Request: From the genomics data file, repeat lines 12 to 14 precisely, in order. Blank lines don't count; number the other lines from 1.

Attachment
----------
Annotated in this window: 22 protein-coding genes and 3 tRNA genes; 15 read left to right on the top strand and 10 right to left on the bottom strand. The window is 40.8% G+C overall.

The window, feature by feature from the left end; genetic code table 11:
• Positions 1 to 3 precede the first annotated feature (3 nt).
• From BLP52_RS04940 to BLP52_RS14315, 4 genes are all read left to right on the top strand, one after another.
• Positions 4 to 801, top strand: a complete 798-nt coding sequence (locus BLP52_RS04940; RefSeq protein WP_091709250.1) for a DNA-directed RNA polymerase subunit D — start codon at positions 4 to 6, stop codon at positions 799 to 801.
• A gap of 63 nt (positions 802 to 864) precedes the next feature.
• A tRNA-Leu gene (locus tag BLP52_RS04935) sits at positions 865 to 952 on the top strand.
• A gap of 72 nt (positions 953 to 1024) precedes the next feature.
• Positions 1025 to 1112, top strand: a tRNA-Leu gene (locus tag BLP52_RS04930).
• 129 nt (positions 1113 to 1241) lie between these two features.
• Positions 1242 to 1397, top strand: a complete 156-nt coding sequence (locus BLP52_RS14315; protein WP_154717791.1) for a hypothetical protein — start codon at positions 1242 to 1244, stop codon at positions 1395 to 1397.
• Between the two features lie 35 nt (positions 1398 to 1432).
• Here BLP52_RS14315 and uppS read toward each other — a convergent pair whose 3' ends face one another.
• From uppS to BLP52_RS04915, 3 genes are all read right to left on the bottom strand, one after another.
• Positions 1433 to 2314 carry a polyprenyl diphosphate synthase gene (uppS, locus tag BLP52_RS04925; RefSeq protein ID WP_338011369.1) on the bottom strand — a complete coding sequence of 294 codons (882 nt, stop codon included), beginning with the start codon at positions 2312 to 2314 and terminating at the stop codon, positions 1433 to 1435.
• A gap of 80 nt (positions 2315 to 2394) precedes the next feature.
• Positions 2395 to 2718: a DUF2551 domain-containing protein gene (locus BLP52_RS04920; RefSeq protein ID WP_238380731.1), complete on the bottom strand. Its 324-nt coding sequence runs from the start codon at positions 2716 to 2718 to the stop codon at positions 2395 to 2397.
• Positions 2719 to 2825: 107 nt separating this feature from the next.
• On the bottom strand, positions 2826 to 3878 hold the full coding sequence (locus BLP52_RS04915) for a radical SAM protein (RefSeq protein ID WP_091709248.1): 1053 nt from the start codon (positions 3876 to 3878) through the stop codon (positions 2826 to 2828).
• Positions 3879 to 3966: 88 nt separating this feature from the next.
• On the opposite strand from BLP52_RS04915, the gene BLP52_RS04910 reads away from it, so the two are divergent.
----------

• Between the two features lie 35 nt (positions 1398 to 1432).
• Here BLP52_RS14315 and uppS read toward each other — a convergent pair whose 3' ends face one another.
• From uppS to BLP52_RS04915, 3 genes are all read right to left on the bottom strand, one after another.